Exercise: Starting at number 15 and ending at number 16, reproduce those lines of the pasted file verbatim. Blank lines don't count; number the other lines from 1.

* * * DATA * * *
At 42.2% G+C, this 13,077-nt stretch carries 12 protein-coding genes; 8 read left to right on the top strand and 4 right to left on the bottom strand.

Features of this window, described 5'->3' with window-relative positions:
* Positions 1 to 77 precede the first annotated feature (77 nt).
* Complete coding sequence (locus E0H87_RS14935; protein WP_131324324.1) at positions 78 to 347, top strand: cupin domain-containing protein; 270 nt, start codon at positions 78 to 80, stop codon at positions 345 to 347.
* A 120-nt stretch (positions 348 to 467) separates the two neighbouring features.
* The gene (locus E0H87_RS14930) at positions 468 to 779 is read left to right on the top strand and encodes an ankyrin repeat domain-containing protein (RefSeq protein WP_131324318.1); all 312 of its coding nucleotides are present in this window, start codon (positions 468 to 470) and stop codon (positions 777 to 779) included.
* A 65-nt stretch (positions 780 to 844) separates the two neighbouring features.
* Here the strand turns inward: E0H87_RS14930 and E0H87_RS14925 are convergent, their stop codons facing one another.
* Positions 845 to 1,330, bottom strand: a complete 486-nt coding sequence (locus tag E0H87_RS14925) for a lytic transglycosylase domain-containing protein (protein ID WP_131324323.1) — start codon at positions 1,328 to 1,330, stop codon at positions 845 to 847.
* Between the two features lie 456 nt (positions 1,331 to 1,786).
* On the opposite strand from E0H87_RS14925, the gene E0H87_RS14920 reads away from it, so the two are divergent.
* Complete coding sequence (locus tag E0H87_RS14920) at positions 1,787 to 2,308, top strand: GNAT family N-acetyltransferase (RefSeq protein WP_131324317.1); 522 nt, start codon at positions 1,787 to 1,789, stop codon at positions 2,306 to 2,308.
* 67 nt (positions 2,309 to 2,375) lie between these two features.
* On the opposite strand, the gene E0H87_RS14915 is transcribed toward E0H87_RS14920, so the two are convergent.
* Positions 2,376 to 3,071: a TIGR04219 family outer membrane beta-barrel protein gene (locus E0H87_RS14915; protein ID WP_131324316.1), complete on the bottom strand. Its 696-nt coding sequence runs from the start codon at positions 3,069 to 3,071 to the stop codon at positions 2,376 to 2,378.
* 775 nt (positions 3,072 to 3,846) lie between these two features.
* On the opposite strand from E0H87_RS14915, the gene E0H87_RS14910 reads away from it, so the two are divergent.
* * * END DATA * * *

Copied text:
* Positions 2,376 to 3,071: a TIGR04219 family outer membrane beta-barrel protein gene (locus E0H87_RS14915; protein ID WP_131324316.1), complete on the bottom strand. Its 696-nt coding sequence runs from the start codon at positions 3,069 to 3,071 to the stop codon at positions 2,376 to 2,378.
* 775 nt (positions 3,072 to 3,846) lie between these two features.